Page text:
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Building the old Carlsberg

Laser scanning technology was extensively used to transform the historical Brewery of Carlsberg into a sustainable area for living, recreation and business.

brewery of carlsberg point cloud
High density point-cloud in RGB, consisting of billions of XYZ-points.

The historical buildings of the Carlsberg Brewery were founded in 1847 on the outskirts of Copenhagen. Today these buildings stand as a national heritage with 150-year old architecture. Production continued until 2008 and the area is now being transformed into a sustainable area for living, recreation and business. During the transformation process, it was a top priority to preserve and protect the unique qualities of the old architecture. Hence, knowing the exact geometry of the existing structure became vital.

In 2012, Landmålergården I/S (now LE34 A/S) performed a building registration of the historical Brewery of Carlsberg. The registration was delivered as a BIM model that was constructed on top of an extensive point-cloud produced by laser-scanning. The project was carried out for the building owner, Carlsberg Brewery A/S, with Wilkinson Eyre Architects as professional advisors. Magnasoft Consulting India performed as a sub-contractor constructing the parametric BIM-geometry on top of the point-cloud.

Performing the task

The job was carried out using a high speed laser scanner. Scanning was performed with a density of 5-15 points per sq cm of the building surface and took about roughly 400 individual laser scans to cover the 6,000 sqm building floors, including a total cover of the building surface both inside and outside. The resulting point could count 15 billion RGB-colored points.

To obtain a high level of absolute accuracy, the pointcloud was calculated on top of a reference network counting about 200 fixed reference points and numerous moving targets. The reference network was constructed by observations from a high precision total station using the lesser square method, to obtain and estimate the level of precision down to a few millimetre on each reference point.

Points clouds were then filtered using both automatic and manual methods. Automatic filtering removed stray points and dark points, and manual filtering was performed to remove the obstacles and unwanted objects from the pointcloud. Finally, the refined point-cloud was delivered for Magnasoft to build up the BIM-geometry. This geometry was built using a detailed list of specifications on object types and accuracies. The final model that was delivered in the IFC-standard and was evaluated through extensive quality assurance procedures.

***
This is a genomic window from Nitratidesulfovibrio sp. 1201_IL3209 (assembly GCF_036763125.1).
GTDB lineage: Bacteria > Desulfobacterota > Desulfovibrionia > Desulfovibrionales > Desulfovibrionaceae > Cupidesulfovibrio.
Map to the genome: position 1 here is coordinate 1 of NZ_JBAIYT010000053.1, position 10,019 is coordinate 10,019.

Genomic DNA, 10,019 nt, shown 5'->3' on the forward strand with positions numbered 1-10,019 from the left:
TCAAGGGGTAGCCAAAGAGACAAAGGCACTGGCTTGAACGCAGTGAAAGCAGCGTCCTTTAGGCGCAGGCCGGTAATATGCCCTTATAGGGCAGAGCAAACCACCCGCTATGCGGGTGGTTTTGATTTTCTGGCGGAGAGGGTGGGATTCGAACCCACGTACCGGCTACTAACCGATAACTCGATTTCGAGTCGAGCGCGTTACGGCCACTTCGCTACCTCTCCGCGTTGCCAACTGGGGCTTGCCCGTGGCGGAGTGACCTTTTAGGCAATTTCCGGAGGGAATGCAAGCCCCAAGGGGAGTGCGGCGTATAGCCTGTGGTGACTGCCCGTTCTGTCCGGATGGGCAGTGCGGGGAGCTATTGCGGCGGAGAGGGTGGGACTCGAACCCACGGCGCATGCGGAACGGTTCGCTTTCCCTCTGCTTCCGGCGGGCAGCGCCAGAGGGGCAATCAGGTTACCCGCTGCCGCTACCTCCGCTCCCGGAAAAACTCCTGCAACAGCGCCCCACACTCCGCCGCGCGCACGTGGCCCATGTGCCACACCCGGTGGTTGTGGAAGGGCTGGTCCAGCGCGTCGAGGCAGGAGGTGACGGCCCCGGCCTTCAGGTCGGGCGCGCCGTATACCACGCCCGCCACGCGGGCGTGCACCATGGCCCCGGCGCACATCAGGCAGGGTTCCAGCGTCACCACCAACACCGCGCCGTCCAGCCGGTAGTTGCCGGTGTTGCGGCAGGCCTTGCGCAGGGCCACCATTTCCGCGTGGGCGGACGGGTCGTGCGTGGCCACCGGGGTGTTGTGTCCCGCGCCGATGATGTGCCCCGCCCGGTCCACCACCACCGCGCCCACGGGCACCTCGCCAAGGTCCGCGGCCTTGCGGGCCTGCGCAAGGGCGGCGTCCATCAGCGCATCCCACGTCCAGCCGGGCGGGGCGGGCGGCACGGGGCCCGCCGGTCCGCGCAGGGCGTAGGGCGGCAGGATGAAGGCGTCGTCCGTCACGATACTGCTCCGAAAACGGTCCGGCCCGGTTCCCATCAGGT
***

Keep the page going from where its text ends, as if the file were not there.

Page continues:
collecting laser scans
Collecting the laser scans

As the job was performed during the winter season, covering the exterior of the construction involved a number of challenges. The project suffered weeks of delay because of continuous snowfall and rainfall making laser scanning impossible. Snow and ice-cover on the surfaces made scanning and any other kind of registration difficult to the level of impossible. The weather conditions also made access to the construction a risky business with icy and slippery surfaces.

Precision of geometry
The precision of the BIM-geometry is affected by three factors:

  • The precision of the initial survey.
  • The desired level of precision of the BIM.
  • The precision of the definition of the building object.

When this problem was somehow overcome, the point clouds turned out to have another disadvantage. When the weather finally changed from clouds to sunshine, the low sun of the winter produced very deep shadows and overexposed bright areas in the sunshine. This not only affected the BIM geometry, but also was a big disadvantage for visualisation purpose.

Another challenge is the interpretation of the pointcloud, especially when BIM geometry is classified and defined by the staff who don’t have on-location understanding. Using the digital images produced during laser- scanning, offers a great support in this task. However, mistakes were still present. An illustrative example was the presence of a steel thermos on top of a boiler that was mistaken for a valve. To minimise this kind of mistakes, first of all, highly trained staff was put on the task and, secondly, all geometries and classifications were quality assured by the local staff. Errors did occur even with such precautions. As an example, openings closed by light material and then covered by one sealing together with the original walls were missed. The only way to catch such errors was to examine each section of every constructive object on-location and comparing the resulting geometry with the old building drawings. On this project, this kind of quality assurance kept the errors of classification down to less then 0.1%. Still with thousands of objects, a number of errors were discovered.

Soren Aage Normolle,
 Partner, LE34 A/S,
[email protected]
Martin Tamke
, Asst Professor, The Royal Danish
Academy of Fine Arts, Schools of Architecture, Design and
[email protected]

The Big 3 Challenges
Visual quality: Laser scanning automatically picks up colorisation, with only small possibilities to improve the quality. For the production of the BIM geometry this has little impact, but it should be considered a high priority for the forward going usability of the point-cloud.
Quality of classification: Once the BIM-geometry is produced, it will be regarded as the final truth during the design and planning phases. Hence, the classification must be literally free of errors.
Accuracy: The geometry will be considered as the final truth about the building as well. However, one would want the BIM-geometry to be parametric and general rather than exact to the last millimeter. Walls should be vertical and dimensions should be fixed.